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United States Department of Agriculture

Agricultural Research Service

Title: Chemical Composition of Residue from Cereal Crops and Cultivars in Dryland Ecosystems

Authors
item Stubbs, Tami - WASHINGTON STATE UNIV
item Kennedy, Ann
item Reisenauer, Patrick - WASHINGTON STATE UNIV
item Burns, John - WASHINGTON STATE UNIV

Submitted to: Agronomy Journal
Publication Type: Peer Reviewed Journal
Publication Acceptance Date: February 12, 2009
Publication Date: February 12, 2009
Repository URL: http://hdl.handle.net/10113/31576
Citation: Stubbs, T.L., Kennedy, A.C., Reisenauer, P.E., Burns, J. 2009. Chemical Composition of Residue from Cereal Crops and Cultivars in Dryland Ecosystems. Agronomy Journal. 101:538-545. 2009

Interpretive Summary: Cropping systems in the dryland farming region of eastern Washington state are dominated by winter and spring wheat and spring barley. Cultivars of each crop type that do not rapidly decompose have hindered the implementation of conservation farming systems and no-till seeding. Growers have observed differences in decomposition among the cultivars that are currently produced; however, little information exists on the residue characteristics that distinguish among cultivars. The residue of commonly grown cultivars of spring barley, spring wheat, and winter wheat produced at multiple locations was analyzed for fiber characteristics and nutrient content. Information on decomposition of wheat and barley cultivars will aid growers in selecting cultivars for reduced tillage systems. This added information on the various cultivars and new releases will enhance the adoption of successful conservation tillage systems.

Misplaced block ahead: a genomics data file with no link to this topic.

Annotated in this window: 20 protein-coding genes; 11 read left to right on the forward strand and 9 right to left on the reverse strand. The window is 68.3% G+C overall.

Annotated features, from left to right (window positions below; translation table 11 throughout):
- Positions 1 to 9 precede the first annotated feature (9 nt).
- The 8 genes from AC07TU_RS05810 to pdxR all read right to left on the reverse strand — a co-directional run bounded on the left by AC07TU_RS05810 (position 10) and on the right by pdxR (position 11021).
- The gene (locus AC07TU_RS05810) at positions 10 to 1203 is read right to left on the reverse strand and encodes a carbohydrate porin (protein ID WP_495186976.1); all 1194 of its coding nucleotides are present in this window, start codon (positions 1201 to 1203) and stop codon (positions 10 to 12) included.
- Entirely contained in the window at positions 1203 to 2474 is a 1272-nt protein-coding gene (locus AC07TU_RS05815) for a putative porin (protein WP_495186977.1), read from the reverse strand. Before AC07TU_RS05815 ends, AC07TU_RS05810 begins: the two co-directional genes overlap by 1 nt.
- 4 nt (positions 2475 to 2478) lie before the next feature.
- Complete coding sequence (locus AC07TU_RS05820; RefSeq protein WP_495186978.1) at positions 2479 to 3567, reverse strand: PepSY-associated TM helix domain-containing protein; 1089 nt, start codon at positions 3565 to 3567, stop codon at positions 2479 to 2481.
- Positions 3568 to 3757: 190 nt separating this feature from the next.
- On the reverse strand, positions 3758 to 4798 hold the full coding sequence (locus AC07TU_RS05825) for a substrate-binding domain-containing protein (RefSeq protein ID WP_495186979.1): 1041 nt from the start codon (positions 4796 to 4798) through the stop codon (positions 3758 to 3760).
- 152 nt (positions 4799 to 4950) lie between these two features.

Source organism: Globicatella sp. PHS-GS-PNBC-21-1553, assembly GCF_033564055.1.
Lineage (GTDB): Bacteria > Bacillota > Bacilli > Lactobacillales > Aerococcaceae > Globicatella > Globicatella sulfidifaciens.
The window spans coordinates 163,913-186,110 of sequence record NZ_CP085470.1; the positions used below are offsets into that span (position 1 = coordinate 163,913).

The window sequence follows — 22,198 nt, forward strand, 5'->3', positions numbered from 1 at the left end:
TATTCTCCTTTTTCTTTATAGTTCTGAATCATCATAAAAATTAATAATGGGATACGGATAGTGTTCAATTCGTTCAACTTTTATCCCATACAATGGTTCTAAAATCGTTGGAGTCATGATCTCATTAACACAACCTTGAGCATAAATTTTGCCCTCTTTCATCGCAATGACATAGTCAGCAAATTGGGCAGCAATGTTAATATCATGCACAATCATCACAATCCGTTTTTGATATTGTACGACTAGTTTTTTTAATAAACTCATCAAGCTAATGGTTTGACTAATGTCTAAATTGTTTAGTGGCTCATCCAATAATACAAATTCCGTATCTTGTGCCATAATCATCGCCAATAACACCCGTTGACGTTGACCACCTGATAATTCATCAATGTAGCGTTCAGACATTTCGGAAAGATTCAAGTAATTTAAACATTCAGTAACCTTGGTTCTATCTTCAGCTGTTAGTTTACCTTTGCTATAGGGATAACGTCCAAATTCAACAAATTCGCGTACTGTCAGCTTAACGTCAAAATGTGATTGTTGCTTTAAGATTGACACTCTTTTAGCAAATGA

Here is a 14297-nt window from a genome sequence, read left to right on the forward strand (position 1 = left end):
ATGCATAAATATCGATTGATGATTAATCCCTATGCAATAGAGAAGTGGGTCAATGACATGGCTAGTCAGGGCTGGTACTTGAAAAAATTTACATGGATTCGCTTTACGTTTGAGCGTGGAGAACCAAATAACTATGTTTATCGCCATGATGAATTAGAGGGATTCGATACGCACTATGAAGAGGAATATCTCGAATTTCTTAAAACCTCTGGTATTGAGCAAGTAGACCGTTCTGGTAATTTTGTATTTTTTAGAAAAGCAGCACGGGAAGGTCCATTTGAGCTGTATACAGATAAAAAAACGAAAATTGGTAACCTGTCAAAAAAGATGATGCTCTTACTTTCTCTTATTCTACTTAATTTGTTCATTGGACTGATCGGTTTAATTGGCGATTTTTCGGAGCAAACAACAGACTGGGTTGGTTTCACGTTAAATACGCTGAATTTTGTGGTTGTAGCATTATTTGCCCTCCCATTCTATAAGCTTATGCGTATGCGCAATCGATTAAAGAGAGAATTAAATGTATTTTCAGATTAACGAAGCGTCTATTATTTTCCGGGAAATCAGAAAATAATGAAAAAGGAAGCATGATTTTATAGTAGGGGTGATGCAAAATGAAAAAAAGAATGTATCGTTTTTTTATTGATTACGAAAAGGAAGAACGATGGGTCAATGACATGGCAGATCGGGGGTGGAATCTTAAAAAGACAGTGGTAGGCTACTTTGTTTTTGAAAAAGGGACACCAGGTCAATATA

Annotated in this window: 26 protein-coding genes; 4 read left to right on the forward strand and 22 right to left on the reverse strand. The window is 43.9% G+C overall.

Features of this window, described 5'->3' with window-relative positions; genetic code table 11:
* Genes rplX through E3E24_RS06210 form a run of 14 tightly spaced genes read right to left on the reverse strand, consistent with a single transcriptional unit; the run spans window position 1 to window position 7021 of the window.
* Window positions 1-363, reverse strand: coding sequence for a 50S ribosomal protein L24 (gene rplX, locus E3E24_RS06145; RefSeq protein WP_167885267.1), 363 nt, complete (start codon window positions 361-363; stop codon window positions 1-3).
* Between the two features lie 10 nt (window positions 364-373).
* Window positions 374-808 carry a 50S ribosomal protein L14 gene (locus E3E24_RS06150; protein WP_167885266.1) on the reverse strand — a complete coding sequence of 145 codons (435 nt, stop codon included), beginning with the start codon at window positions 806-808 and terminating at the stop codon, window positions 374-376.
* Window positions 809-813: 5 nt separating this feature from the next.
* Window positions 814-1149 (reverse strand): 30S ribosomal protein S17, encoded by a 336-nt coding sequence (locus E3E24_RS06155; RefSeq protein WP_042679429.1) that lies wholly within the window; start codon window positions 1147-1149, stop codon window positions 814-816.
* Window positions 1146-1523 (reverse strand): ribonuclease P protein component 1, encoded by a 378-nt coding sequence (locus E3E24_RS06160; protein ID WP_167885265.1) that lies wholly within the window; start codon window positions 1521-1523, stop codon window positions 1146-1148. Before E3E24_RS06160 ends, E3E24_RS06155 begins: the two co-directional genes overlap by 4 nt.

Technical Abstract: Cropping systems in the dryland farming region of eastern Washington state are dominated by winter and spring wheat and spring barley. Cultivars of each crop type that do not rapidly decompose have hindered the implementation of conservation farming systems and no-till seeding. Growers have observed differences in decomposition among the cultivars that are currently produced; however, little information exists on the residue characteristics that distinguish among cultivars. Several cultivars each of spring barley (SB), spring wheat (SW) and winter wheat (WW) from four locations and two crop years were analyzed for their neutral detergent fiber (NDF), acid detergent fiber (ADF), acid detergent lignin (ADL), hemicellulose, cellulose, C and N contents, and winter wheat decomposition was tested in a laboratory incubation study. Cultivars of each crop type differed in their composition. Cultivars with indicators for rapid decomposition are Morex SB, Macon SW, and Eltan, Coda, and Stephens WW. Cultivars with potential for slower decomposition are Radiant SB, Nick, and Wawawai SW, and Bruehl, Finch, and Madsen WW. Foot rot resistant winter wheat varieties had higher NDF, ADF, ADL and cellulose, and lower hemicellulose than foot rot susceptible varieties. Laboratory incubation studies showed decomposition of winter wheat straw in soil was correlated with ADF (R2>0.66) and total N (R2>0.67). The goal of this research is to provide information to growers and researchers on the residue characteristics of cereal cultivars, and relate this information to farming systems that conserve soil and water.

Last Modified: 11/28/2014
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